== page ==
No fewer than 14 people died in massive landslides in West Pokot District of western Kenya as rains pounded central and western parts of the country over the weekend.
The victims, mostly school children, were caught unawares at night as their houses were swept by mudslides in Cheptulel village.
According to area leaders, ten children from the same clan and a woman were buried alive in mudslide following the all-night downpour.
Eight of the children who were pupils at Annet primary school were reading in a hut while two others were toddlers when the tragedy struck.
Area District Commissioner Jeremiah Were, the police and Kenya Red Cross officials fished out the bodies from the muddy terrain.
“It’s true that some people have died in a mudslide and we are heading there to ascertain the actual number of the dead,” said police officer, David Wambua.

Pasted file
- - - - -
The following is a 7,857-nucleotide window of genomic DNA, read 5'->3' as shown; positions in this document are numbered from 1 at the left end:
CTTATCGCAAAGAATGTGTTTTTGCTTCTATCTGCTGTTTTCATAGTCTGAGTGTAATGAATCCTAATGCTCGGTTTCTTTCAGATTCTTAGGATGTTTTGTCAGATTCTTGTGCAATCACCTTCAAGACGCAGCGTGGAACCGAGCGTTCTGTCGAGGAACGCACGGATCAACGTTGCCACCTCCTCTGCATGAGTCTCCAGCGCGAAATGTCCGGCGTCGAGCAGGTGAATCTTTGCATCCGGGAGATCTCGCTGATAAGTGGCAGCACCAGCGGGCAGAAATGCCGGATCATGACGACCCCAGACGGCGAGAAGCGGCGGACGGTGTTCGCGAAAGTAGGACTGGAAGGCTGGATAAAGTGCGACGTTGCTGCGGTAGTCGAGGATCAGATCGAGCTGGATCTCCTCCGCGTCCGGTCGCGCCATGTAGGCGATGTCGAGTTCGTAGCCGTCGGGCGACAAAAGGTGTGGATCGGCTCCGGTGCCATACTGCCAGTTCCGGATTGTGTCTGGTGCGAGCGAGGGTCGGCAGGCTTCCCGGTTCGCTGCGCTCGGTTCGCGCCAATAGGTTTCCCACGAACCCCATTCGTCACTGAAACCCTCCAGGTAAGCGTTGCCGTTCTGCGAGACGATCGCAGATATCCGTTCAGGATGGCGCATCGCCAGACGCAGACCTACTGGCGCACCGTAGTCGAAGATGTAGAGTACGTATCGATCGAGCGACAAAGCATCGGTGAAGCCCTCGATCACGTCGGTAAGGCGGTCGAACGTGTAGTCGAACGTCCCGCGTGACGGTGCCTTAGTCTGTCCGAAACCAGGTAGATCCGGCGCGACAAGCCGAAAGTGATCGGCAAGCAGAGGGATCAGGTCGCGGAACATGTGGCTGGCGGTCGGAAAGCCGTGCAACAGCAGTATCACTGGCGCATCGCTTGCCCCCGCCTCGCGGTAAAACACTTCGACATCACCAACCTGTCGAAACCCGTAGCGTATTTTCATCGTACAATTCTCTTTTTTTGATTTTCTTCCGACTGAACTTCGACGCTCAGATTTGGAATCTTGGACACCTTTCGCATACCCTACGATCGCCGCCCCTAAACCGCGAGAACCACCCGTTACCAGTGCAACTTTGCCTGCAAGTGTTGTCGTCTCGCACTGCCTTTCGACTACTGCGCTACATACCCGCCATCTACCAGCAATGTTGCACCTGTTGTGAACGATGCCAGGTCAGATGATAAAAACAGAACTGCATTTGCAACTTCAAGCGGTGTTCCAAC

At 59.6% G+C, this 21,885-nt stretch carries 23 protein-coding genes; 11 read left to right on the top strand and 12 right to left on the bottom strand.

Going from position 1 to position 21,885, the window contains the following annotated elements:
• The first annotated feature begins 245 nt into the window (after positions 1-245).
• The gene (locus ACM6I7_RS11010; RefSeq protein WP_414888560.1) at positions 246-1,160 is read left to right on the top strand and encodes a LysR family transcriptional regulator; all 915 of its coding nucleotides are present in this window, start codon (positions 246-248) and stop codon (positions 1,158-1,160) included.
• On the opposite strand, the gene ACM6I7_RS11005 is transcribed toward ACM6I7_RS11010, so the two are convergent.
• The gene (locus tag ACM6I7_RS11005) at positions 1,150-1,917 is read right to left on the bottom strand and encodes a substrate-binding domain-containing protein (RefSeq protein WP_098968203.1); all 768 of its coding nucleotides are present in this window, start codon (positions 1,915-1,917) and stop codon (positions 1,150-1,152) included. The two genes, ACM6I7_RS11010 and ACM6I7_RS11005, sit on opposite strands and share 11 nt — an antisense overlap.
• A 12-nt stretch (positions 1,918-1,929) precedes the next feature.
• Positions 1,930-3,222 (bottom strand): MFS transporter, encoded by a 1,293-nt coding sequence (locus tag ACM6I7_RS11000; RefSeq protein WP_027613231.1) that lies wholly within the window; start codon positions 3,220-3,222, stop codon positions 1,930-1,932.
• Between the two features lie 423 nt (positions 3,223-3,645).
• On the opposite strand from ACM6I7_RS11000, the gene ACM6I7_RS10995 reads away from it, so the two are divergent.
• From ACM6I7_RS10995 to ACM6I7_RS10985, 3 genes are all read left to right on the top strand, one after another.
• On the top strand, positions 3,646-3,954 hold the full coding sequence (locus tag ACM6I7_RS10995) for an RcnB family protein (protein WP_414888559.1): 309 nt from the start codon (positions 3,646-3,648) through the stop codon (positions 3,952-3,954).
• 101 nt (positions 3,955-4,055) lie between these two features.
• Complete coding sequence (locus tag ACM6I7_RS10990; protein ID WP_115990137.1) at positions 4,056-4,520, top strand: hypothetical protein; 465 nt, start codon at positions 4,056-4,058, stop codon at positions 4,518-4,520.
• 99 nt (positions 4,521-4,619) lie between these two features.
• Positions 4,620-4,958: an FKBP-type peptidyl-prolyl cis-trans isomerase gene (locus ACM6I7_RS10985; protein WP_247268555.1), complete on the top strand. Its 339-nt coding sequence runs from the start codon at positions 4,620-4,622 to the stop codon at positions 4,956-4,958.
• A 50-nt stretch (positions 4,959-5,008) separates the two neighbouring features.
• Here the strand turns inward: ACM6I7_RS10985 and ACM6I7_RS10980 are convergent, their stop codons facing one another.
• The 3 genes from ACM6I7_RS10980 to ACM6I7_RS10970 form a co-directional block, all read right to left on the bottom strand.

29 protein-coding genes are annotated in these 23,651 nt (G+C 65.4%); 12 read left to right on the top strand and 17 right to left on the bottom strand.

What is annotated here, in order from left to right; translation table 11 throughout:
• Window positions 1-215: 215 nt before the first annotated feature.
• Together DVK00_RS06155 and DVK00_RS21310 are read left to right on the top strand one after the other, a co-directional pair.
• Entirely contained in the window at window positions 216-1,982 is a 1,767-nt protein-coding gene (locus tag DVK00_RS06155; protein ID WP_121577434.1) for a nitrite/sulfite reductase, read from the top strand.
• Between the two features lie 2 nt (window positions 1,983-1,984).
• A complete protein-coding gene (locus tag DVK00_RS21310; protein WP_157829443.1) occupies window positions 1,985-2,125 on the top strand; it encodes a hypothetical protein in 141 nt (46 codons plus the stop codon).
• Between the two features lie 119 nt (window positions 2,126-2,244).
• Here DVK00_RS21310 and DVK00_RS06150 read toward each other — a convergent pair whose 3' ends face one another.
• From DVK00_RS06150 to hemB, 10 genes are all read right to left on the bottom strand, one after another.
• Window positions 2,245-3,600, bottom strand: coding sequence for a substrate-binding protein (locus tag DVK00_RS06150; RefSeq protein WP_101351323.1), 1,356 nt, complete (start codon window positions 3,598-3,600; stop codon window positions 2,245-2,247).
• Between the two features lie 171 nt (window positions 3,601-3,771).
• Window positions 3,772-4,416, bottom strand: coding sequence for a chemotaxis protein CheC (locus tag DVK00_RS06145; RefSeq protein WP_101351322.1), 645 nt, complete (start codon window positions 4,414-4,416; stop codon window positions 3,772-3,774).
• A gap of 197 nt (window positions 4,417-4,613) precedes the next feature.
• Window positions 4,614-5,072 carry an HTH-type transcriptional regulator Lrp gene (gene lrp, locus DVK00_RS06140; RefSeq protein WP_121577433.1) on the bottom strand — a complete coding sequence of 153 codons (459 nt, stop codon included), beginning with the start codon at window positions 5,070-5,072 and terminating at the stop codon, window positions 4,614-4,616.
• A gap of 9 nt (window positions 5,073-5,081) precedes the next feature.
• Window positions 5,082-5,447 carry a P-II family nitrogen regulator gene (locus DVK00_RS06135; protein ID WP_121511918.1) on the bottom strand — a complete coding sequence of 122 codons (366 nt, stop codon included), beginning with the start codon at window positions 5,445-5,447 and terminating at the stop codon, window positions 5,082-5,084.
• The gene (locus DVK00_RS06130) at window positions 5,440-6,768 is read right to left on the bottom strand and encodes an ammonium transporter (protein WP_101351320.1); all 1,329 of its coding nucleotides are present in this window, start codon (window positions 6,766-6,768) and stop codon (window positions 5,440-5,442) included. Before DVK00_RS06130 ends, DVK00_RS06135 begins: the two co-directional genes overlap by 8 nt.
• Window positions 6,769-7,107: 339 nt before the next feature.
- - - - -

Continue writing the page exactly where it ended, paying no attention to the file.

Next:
Authotities said that seven of the 15 villagers, who were seriously injured, were admitted at the Kapenguria District Hospital, while the rest were treated and discharged.
Two years ago, eight people were killed by mudslides at Parua and Tappach areas in the same district.
The local Red Cross office, already on ground, appealed for medical, food and any other assistance for the victims.
In Murang’a North district in central Kenya, a 16-year-old girl was killed and three families left homeless in two separate landslides. A primary school girl, Mary Wairimu, died after the house in which she was sleeping was hit by a large mass shift of soil.
In the other incident, two houses were destroyed by slidding mud after heavy rains pounded the area the previous night.
Leading environmentalists here, including Nobel Laurete, Professor Wangari Maathai, blamed the mudslides, especially in Kenyan highland areas, on environmental degradation and deforestation.